Ernest Holtzheimer blogs with some statistics about how the new JOBS Act-authorized forms of securities offerings are being used following enactment. Both the revamped Regulation A and new Regulation Crowdfunding have seen somewhat underwhelming use to date. The most common objection to Regulation Crowdfunding, the $1 million offering limitation, has led companies to consider using Regulation A, which is more involved compliance-wise. Legislation to increase the offering cap for Regulation Crowdfunding might have a better chance of enactment with the coming all-Republican government, with its anti-regulatory bent. Of course, companies that are willing to limit their investor base to all accredited investors aren’t subject to the offering limit.
Holtzheimer mentions an advantage of crowdfunding that is less remarked-upon than some others: that crowdfunding can help save company founders time, as compared to more traditional forms of investment like angel investment and venture capital. Traditional capital-raising involves spending an enormous amount of time with potential investors, explaining the business, responding to due diligence requests, etc. In addition, when there is an investor syndicate rather than just one investor, the different members of the syndicate may have different requests/concerns, so the process is like herding cats. In contrast, at least in theory, with crowdfunding and Regulation A, once the proper disclosure is prepared and posted for investor review, the investors make their choices, and if there’s enough interest, you just go ahead and close.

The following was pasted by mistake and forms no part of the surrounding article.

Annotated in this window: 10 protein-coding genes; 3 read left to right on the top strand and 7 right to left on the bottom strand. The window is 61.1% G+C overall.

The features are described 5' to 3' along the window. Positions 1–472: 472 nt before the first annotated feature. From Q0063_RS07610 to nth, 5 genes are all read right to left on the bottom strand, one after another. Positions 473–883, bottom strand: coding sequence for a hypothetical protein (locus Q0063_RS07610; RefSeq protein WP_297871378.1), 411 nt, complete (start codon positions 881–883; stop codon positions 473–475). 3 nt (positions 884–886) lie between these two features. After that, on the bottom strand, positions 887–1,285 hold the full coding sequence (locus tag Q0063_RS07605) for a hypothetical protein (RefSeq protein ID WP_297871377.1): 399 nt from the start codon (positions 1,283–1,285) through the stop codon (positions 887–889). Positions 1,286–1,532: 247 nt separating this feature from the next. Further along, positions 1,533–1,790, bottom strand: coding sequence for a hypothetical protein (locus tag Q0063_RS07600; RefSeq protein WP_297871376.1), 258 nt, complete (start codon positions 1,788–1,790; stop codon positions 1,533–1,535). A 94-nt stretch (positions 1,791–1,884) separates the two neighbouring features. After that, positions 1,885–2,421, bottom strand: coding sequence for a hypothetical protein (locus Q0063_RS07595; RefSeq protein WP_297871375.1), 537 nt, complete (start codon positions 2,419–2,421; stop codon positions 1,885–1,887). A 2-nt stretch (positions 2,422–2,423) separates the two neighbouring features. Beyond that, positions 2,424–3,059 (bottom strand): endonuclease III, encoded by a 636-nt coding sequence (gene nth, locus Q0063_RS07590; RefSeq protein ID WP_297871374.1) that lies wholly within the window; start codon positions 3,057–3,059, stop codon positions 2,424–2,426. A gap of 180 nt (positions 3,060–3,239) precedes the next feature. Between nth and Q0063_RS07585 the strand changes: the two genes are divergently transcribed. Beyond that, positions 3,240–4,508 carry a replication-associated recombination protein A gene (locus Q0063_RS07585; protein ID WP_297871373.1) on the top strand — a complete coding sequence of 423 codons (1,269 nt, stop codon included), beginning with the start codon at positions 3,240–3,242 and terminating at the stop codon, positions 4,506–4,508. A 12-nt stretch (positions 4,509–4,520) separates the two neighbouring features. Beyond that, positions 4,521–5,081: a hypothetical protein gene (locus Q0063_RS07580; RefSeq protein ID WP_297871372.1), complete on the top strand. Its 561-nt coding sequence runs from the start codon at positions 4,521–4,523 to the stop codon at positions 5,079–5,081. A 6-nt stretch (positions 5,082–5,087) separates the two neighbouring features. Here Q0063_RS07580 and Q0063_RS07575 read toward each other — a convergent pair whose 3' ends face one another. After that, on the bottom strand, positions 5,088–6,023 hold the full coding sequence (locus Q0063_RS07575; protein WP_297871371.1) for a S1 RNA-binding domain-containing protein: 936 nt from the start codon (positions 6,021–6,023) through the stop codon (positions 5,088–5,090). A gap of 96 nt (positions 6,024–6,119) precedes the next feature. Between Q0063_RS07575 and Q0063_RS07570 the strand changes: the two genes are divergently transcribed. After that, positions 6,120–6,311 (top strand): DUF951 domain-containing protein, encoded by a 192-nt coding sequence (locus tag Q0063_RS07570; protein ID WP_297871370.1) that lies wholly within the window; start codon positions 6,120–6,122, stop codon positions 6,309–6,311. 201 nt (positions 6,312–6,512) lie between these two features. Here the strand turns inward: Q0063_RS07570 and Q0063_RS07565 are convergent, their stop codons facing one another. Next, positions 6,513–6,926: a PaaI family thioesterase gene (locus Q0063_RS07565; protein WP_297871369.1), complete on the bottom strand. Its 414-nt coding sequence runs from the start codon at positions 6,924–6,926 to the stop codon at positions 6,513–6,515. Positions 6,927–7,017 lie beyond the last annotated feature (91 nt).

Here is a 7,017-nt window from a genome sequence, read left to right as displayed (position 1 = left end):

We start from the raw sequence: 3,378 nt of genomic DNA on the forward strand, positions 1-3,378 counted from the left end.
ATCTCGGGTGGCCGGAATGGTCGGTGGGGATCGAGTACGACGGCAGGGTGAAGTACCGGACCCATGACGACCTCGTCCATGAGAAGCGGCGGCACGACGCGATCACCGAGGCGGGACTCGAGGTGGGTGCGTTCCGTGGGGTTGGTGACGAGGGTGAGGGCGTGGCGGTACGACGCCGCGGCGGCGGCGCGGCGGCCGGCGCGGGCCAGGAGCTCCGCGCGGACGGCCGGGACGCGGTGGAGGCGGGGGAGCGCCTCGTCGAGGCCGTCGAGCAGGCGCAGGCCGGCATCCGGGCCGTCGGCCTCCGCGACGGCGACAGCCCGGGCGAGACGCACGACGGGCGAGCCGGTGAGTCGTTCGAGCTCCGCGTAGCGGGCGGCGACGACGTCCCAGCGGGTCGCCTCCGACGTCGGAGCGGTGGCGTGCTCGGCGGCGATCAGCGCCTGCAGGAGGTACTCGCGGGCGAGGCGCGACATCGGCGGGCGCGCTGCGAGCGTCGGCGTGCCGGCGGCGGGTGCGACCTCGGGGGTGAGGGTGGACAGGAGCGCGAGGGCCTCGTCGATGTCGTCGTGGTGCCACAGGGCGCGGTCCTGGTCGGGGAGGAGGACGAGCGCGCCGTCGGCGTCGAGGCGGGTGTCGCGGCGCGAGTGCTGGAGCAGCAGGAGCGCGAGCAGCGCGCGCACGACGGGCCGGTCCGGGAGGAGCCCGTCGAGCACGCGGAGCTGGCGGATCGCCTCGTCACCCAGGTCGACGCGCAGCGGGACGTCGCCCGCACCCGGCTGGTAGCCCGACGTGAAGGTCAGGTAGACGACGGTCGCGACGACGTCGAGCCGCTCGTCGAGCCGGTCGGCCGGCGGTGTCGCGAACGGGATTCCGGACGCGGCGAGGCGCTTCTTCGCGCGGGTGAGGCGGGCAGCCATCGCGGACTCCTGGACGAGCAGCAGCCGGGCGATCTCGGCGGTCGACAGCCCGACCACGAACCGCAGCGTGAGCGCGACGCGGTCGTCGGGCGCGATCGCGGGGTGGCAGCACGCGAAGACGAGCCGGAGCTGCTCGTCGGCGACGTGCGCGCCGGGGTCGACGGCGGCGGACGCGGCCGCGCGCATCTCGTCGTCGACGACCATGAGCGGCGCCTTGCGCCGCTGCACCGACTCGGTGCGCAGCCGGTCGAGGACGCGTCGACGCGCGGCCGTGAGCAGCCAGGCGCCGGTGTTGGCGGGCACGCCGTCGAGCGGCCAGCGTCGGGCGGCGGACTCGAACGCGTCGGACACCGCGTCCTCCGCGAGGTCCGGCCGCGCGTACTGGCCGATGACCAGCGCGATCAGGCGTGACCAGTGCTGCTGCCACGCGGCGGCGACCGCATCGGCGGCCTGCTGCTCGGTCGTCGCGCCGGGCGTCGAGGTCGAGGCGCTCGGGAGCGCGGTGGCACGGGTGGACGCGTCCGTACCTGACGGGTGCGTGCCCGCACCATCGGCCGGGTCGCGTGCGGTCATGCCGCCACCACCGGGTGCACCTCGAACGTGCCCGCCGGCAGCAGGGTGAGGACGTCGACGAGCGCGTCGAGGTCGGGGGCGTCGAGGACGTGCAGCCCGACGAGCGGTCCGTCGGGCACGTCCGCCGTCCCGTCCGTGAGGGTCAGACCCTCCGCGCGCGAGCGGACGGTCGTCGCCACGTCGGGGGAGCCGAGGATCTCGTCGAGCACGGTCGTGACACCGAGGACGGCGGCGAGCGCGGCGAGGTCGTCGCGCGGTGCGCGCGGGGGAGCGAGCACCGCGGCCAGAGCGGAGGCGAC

Of course, a potential crowdfunding investor can decide to ask detailed questions of the company and try to negotiate terms of the offering. However, the dynamic is different than the venture capital scenario if the questioning investor is proposing to invest, say, $1,000. The company may try to be responsive up to a point, but when the individual investments are in small increments, it’s easier for the company to maintain a take it or leave it attitude.
Time will tell whether there is enough investor interest for crowdfunding to be a workable alternative to traditional methods of fundraising. But if we get to a point where a company only needs to take a week or so to put together the necessary disclosure, rather than taking out a few months or more to negotiate with individual investors, crowdfunding could prove to be an attractive way to do things.